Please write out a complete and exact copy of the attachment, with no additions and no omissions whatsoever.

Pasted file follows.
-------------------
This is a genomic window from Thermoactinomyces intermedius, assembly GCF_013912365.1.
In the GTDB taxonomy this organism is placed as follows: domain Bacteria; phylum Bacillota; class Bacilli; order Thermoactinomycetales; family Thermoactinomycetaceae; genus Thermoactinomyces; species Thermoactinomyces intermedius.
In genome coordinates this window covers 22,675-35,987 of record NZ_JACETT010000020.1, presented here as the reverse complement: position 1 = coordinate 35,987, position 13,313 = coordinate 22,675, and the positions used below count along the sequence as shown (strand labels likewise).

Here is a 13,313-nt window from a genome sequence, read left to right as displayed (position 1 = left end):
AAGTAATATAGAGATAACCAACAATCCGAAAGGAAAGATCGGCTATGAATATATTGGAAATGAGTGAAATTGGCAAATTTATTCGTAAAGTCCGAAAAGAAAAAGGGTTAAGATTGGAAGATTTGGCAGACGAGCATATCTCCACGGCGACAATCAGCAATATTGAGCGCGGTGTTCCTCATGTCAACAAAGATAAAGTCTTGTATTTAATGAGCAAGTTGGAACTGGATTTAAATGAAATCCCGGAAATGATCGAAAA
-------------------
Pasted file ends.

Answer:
This is a genomic window from Thermoactinomyces intermedius, assembly GCF_013912365.1.
In the GTDB taxonomy this organism is placed as follows: domain Bacteria; phylum Bacillota; class Bacilli; order Thermoactinomycetales; family Thermoactinomycetaceae; genus Thermoactinomyces; species Thermoactinomyces intermedius.
In genome coordinates this window covers 22,675-35,987 of record NZ_JACETT010000020.1, presented here as the reverse complement: position 1 = coordinate 35,987, position 13,313 = coordinate 22,675, and the positions used below count along the sequence as shown (strand labels likewise).

Here is a 13,313-nt window from a genome sequence, read left to right as displayed (position 1 = left end):
AAGTAATATAGAGATAACCAACAATCCGAAAGGAAAGATCGGCTATGAATATATTGGAAATGAGTGAAATTGGCAAATTTATTCGTAAAGTCCGAAAAGAAAAAGGGTTAAGATTGGAAGATTTGGCAGACGAGCATATCTCCACGGCGACAATCAGCAATATTGAGCGCGGTGTTCCTCATGTCAACAAAGATAAAGTCTTGTATTTAATGAGCAAGTTGGAACTGGATTTAAATGAAATCCCGGAAATGATCGAAAA